The meaning is packaged in a familiar way even though it's a new, fresh message to girls offering depth. There is power behind this type of stealth feminism. You can't "see" it but the affect it has can be overwhelmingly positive. Almost like that clear Benefiber you can mix into water. Your body needs and wants the supplement, but it's easier to swallow without the rough taste. So think of stealth feminism as Femi-fiber. You don't have to spend time explaining and defending the feminist message because it just seeps in undetected. 

An intentionally in your face feminist outlet, like this blog, is a hard sell for the masses. Lot's of people hear the f-word and want nothing to do with it because of the misunderstanding or negative connotations surrounding the terminology. It makes it difficult to attract readers even if the actual content can spark a broad range of interests. Almost like the bran muffin version of feminism if you will; appealing to some, but not everyone. If you want to make a statement that reaches beyond those who already accept your views, the way Rye Rye has chosen to showcase herself makes a lot of sense. Instead of a subversive message teaching girls submission, she has subverted the positive message of female strength. 

Rye Rye is only powerful as a person because she has already obtained self acceptance. Her music isn't about getting boys to like her or achieving popular girl status, but instead showcases her superior skill as a rapper. This is a revolutionary message when you compare her to other young female performers her age such as Taylor Swift*. Swift speaks to people in a way that is trying to convince them of her worth; Rye Rye states hers out right. 

Female sexuality has had a tumultuous relationship with pop music and rap culture. Traditionally, women in hip hop are sexualized in an excessive way which is either completely misogynist or totally faux-feminist (overtly sexual, defined by male preferences; marketed as female empowerment). Most discussions surrounding this issue either vilify or overtly extol female sexuality, making it the sole focus of the argument. Obviously it is important for women to be sexually free; however, this should be a singular piece to the puzzle, not the entire picture.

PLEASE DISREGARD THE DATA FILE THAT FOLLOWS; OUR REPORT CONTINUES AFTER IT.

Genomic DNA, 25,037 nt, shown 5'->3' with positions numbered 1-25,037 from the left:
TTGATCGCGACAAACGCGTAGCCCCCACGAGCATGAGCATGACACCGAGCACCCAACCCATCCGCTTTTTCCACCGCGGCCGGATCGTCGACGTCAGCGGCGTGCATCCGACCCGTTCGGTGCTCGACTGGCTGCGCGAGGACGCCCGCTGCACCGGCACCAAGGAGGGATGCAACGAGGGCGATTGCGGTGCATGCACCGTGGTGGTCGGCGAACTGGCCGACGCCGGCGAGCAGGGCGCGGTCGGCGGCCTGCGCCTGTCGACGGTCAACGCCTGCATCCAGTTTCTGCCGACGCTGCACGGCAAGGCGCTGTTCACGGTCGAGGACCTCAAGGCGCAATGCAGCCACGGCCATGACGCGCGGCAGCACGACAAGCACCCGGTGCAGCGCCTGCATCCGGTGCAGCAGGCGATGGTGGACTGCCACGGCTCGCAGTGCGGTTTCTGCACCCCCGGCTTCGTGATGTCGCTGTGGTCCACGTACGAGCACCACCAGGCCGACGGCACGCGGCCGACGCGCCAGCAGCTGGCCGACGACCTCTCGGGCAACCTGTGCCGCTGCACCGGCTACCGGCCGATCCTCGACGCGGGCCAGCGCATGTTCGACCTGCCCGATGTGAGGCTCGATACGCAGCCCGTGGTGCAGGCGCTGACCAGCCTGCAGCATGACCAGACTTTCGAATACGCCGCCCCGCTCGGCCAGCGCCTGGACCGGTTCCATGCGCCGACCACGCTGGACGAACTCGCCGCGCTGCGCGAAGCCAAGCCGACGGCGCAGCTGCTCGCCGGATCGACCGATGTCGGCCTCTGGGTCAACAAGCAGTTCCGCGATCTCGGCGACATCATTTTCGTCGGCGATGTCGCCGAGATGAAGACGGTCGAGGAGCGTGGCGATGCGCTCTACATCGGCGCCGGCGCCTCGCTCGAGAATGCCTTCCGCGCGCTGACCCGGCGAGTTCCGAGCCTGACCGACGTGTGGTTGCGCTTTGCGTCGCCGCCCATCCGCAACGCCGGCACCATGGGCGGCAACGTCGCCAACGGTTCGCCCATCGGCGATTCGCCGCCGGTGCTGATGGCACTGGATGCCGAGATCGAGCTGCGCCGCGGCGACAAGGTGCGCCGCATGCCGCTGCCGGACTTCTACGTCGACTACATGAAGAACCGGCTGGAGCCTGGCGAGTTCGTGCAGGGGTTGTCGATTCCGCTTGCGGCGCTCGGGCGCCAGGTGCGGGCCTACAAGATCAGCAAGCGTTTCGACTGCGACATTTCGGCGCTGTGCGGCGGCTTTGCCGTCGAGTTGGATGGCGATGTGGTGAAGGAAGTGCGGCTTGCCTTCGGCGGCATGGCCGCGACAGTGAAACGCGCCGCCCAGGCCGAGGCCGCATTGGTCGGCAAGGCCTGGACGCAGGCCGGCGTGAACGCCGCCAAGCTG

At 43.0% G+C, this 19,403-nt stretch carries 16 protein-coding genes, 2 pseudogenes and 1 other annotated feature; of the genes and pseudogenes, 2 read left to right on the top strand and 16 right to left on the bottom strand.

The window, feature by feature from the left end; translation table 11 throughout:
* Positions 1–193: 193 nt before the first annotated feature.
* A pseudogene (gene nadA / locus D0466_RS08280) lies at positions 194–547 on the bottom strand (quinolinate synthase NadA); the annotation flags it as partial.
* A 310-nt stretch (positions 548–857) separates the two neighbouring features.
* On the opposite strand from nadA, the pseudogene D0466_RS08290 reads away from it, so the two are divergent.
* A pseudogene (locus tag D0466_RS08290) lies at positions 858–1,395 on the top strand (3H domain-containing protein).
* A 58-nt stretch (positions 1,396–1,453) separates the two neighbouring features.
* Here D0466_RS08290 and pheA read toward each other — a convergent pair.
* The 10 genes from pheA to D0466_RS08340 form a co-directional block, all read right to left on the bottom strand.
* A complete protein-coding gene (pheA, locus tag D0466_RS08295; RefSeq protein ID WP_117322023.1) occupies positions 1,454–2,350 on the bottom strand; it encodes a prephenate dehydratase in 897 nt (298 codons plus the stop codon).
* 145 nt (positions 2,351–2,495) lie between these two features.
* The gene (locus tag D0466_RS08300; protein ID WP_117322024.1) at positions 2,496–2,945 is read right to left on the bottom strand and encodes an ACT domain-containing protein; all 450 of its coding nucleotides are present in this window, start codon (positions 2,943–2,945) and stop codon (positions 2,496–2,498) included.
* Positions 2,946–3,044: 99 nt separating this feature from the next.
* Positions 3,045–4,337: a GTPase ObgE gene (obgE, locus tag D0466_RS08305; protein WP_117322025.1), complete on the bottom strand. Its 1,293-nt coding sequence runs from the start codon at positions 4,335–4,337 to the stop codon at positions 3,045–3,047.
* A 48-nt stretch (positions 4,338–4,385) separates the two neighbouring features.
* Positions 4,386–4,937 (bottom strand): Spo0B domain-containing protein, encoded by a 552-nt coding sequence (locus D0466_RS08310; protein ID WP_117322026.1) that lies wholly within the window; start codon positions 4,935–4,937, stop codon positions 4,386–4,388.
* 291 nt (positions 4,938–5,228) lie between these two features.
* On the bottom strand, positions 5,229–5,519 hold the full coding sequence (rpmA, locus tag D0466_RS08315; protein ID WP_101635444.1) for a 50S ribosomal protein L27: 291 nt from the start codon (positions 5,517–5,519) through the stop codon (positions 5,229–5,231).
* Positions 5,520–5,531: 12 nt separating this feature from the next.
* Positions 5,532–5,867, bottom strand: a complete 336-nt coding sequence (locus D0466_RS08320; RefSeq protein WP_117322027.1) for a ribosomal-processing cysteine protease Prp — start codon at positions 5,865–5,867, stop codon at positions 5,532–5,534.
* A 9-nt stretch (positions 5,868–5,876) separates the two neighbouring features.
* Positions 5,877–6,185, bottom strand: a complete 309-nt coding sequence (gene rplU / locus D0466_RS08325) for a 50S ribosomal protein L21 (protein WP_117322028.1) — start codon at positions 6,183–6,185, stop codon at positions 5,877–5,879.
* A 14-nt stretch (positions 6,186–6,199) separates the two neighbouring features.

Rye Rye is sexual without objectifying herself which is how men normally employ their sexuality. Usher, Justin Timberlake, and most male performers use sexual power to their advantage which is commonplace for their gender. Male heterosexuality, controlled by the individual, has always been acceptable. Women usually are relegated to two extremes that are equally problematic: Sexpot or Virgin. Placing sexuality on a hard to reach pedestal turns young women into "pure" objects, making them no different from those who are told sex will establish their only value.  Labeled "Pure princess" or "Dirty Slut", the woman is advertised as a thing to be conquered and consumed, therefore rendering her powerless. Rye Rye remains in control of herself as a being who can be sexual which is a major accomplishment for a woman in entertainment. She's a new role model for girls who haven't wanted to accept the either or option typically offered to them.

There is a proverb that says a candle loses nothing by lighting another candle. Hopefully, with lyrics like "You can't buy me, I'm a priceless girl" and "Princess a dis, so bring my name", combined with fun beats and Rye Rye's obvious talent as an MC, she'll be able to ignite a new message within hip hop highlighting female self-worth and value. The best hope for feminism to have an impact is for it to become as commonplace as the patriarchal imagery we are accustomed to today. Rye Rye has positioned herself to be a fearless leader and it will be really exciting to watch her develop her craft.

*Full disclosure: I've been known to have moments of Taylor Swift music enjoyment. ;)

No comments:

Post a Comment